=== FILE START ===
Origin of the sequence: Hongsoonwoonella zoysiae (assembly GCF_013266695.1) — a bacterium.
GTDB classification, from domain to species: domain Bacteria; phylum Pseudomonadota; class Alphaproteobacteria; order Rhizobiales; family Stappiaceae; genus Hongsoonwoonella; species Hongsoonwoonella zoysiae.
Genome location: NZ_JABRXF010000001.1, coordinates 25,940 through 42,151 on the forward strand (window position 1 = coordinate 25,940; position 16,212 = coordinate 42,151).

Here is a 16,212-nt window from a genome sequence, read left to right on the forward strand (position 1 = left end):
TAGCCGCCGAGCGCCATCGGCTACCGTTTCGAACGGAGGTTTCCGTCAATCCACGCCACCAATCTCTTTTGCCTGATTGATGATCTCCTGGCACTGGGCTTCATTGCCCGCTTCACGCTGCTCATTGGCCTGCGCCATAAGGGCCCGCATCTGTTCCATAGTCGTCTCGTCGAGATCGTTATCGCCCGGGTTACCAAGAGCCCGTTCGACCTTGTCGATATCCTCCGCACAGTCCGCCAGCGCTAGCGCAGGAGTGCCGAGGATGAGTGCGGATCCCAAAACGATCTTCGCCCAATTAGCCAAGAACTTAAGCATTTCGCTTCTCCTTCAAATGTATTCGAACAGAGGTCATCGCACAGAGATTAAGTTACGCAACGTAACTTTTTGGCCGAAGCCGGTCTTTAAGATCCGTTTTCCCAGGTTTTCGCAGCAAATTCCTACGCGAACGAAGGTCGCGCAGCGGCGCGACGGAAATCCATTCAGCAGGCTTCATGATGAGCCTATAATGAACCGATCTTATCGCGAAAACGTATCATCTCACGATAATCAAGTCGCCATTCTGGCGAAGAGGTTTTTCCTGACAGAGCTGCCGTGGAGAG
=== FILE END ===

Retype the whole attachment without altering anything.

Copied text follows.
Origin of the sequence: Hongsoonwoonella zoysiae (assembly GCF_013266695.1) — a bacterium.
GTDB classification, from domain to species: domain Bacteria; phylum Pseudomonadota; class Alphaproteobacteria; order Rhizobiales; family Stappiaceae; genus Hongsoonwoonella; species Hongsoonwoonella zoysiae.
Genome location: NZ_JABRXF010000001.1, coordinates 25,940 through 42,151 on the forward strand (window position 1 = coordinate 25,940; position 16,212 = coordinate 42,151).

Here is a 16,212-nt window from a genome sequence, read left to right on the forward strand (position 1 = left end):
TAGCCGCCGAGCGCCATCGGCTACCGTTTCGAACGGAGGTTTCCGTCAATCCACGCCACCAATCTCTTTTGCCTGATTGATGATCTCCTGGCACTGGGCTTCATTGCCCGCTTCACGCTGCTCATTGGCCTGCGCCATAAGGGCCCGCATCTGTTCCATAGTCGTCTCGTCGAGATCGTTATCGCCCGGGTTACCAAGAGCCCGTTCGACCTTGTCGATATCCTCCGCACAGTCCGCCAGCGCTAGCGCAGGAGTGCCGAGGATGAGTGCGGATCCCAAAACGATCTTCGCCCAATTAGCCAAGAACTTAAGCATTTCGCTTCTCCTTCAAATGTATTCGAACAGAGGTCATCGCACAGAGATTAAGTTACGCAACGTAACTTTTTGGCCGAAGCCGGTCTTTAAGATCCGTTTTCCCAGGTTTTCGCAGCAAATTCCTACGCGAACGAAGGTCGCGCAGCGGCGCGACGGAAATCCATTCAGCAGGCTTCATGATGAGCCTATAATGAACCGATCTTATCGCGAAAACGTATCATCTCACGATAATCAAGTCGCCATTCTGGCGAAGAGGTTTTTCCTGACAGAGCTGCCGTGGAGAG